operation is not so oddly priced. In fact, it used to be a bit cheaper but that led to problems and the price had to be raised in EIP160.

Can we do better? Yes. We could use the extended Euclidean algorithm to solve $r · a + 1 · m = \gcd(a, m)$. This is generally faster than exponentiation. But there is an even better way.

## Newton-Raphson-Hensel inversion

The Newton-Raphson method can be used to approximate division in real numbers. Thanks to Hensel’s lemma, this works even better in modular arithmetic. For powers of two it is the recurrence:

$$ \begin{aligned} r_0 &= 1 \\\\ r_{i+1} &= \mod{r_i ⋅ (2 - a ⋅ r_i)}_{2^{2^i}} \end{aligned} $$

For odd numbers $a$, the values of this recurrence satisfy the formula

$$ r_i = \mod{a^{-1}}_{2^{2^i}} $$

Each iteration doubles the number of correct bits. This means that we want to compute $r_8$ to get the modular inverse for a 256-bit number.

We can skip one iteration by observing that $r_1 = a$ for all odd values of $a$. This leaves only seven iterations to compute.

### Small lookup table

We can skip one more iteration by creating a small lookup table for $r_2$. The values values of $r_2$ where an inverse exists are $a ∈ {1, 3, 5, …, 15}$ with corresponding inverses $[1, 11, 13, 7, 9, 3, 5, 15]$.

For other values of $a$ we use zero instead of the real values of $r_2$. Using zeros has the advantage that it makes the final result zero when an inverse does not exist. Zero is never a valid inverse, so this is a nice flag value.

```
bytes16 table = 0x001000b000d0007000900030005000f;
r= uint256(table[a % 16]);
```

*A sixteen entry lookup table for $r_2$*

The instructions the Solidity compiler (v. 0.4.18) produces from this snippet are a bit disappointing. An unnecessary bounds check is inserted. A multiplication is done to typecast from `uint8`

to `bytes1`

which is immediately undone by a division to convert from bytes1 to `uint256`

. Finally, the `% 16`

is not replaced by the cheaper `& 15`

. Let’s fix all this:

```
bytes16 table = 0x001000b000d0007000900030005000f;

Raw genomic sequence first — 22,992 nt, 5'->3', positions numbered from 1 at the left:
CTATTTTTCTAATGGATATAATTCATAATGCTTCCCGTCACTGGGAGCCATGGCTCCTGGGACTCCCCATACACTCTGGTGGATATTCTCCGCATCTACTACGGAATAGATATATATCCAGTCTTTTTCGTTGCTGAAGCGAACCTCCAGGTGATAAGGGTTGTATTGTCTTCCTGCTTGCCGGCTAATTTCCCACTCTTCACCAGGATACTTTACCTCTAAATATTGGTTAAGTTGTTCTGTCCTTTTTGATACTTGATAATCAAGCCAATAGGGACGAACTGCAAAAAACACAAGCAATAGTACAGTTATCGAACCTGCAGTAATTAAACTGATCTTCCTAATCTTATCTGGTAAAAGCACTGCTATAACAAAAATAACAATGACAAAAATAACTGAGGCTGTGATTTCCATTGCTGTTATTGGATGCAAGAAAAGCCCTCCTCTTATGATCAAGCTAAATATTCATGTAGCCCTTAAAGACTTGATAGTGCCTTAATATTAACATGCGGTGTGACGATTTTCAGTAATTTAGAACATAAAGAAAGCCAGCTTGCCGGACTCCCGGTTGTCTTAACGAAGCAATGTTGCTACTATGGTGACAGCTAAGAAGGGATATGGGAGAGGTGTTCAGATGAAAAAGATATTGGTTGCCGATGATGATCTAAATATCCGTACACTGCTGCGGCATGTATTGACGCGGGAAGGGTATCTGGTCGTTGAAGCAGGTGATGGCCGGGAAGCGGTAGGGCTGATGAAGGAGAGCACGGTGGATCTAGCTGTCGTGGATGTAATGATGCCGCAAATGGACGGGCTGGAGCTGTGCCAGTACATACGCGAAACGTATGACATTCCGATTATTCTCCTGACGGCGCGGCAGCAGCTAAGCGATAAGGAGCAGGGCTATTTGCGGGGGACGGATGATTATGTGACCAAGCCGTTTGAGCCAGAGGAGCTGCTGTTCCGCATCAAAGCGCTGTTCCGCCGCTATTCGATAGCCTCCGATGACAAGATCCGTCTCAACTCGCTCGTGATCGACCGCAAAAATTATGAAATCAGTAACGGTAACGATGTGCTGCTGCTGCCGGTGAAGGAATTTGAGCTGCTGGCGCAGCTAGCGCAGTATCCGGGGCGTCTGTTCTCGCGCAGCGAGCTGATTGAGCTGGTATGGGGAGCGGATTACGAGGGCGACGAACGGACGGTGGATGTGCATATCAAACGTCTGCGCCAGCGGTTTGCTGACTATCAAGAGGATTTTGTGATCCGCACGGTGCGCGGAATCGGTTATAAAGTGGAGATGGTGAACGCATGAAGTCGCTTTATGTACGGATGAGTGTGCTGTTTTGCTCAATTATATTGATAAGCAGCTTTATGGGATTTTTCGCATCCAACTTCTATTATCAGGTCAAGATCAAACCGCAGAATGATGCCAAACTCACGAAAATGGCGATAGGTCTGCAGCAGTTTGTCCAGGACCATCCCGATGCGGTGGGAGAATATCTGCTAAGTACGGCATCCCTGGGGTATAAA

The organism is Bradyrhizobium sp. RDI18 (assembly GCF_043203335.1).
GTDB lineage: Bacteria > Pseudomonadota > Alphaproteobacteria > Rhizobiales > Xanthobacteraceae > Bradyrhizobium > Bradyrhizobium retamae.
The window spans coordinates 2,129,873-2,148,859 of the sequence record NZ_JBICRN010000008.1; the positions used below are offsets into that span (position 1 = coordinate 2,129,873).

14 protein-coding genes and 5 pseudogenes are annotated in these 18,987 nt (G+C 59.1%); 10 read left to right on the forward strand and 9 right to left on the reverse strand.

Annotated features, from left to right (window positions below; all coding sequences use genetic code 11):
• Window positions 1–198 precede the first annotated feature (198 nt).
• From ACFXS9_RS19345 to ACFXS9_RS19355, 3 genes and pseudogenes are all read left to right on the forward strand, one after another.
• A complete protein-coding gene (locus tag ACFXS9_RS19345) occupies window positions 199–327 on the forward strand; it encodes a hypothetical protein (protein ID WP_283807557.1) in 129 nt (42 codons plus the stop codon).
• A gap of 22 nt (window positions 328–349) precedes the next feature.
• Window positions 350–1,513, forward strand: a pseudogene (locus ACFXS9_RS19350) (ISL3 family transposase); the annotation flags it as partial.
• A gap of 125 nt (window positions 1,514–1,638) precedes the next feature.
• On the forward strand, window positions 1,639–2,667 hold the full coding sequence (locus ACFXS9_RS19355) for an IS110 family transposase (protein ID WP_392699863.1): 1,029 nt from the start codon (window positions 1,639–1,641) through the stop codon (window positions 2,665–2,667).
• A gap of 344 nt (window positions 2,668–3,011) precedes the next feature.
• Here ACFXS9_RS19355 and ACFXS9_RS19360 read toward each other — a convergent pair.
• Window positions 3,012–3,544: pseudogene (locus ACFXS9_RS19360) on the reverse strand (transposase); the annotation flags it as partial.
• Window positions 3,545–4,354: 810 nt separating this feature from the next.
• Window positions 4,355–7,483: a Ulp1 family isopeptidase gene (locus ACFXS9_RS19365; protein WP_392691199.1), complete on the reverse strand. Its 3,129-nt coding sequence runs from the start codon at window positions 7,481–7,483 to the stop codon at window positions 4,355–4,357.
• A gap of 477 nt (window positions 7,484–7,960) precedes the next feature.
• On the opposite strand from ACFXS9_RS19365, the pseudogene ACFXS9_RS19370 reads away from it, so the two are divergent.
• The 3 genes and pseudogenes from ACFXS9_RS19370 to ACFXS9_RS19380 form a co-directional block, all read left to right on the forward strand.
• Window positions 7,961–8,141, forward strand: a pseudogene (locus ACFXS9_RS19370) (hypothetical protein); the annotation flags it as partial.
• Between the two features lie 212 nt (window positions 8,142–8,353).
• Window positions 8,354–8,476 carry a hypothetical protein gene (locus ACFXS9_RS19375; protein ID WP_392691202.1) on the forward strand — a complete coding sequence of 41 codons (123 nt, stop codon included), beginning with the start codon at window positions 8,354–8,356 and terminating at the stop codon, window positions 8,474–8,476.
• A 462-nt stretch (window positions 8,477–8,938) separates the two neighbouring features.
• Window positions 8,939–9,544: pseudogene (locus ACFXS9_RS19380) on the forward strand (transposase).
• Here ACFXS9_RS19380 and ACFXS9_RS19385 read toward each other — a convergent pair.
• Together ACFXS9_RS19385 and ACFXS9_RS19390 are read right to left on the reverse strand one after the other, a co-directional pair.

assembly {
r := bytes(and(15, a), table);
}
```

*A much faster lookup table for $r_2$*

With these optimizations, the table lookup is a net gain of a few gas. Going further is currently not worth it. For $r_3$ we would need a lookup table of 256 entries. This can theoretically be done using `CODECOPY`

and `MLOAD`

, but current unsupported. For $r_4$ the table would have to be 65 kilobyte which is not worth the code size.

## Conclusion

Combining the lookup table with six iterations results in the final implementation:

```
contract MulInv {
function inv256(uint256 a)
public pure
returns (uint256 r)
{
// 4 bit lookup table
bytes16 table = 0x001000b000d0007000900030005000f;
assembly {
r := bytes(and(15, a), table);
}
// 6 iterations of Newton-Raphson for 4 ⋅ 2^6 = 256 bit.
r *= 2 - a * r;
r *= 2 - a * r;
r *= 2 - a * r;
r *= 2 - a * r;
r *= 2 - a * r;
r *= 2 - a * r;
return r;
}
}
```

*Multiplicative inverse modulo $2^{256}$*

Despite having 20 times more operations, this function takes only about 154 gas. Less than 10% of the `EXP`

based implementation!

With this inversion function, I finally have all the tools I need to solve the problem I wanted to solve. In the next post, I will work around the constraints and create a proportion function that never fails.

**Update.** I have since learned that $r_2 =$ `3 * a ^ 2`

works instead of the table (Montgomery, cited in Mayer 2016). It is slightly cheaper and requires no assembly, but it does not return zero when the inverse does not exist.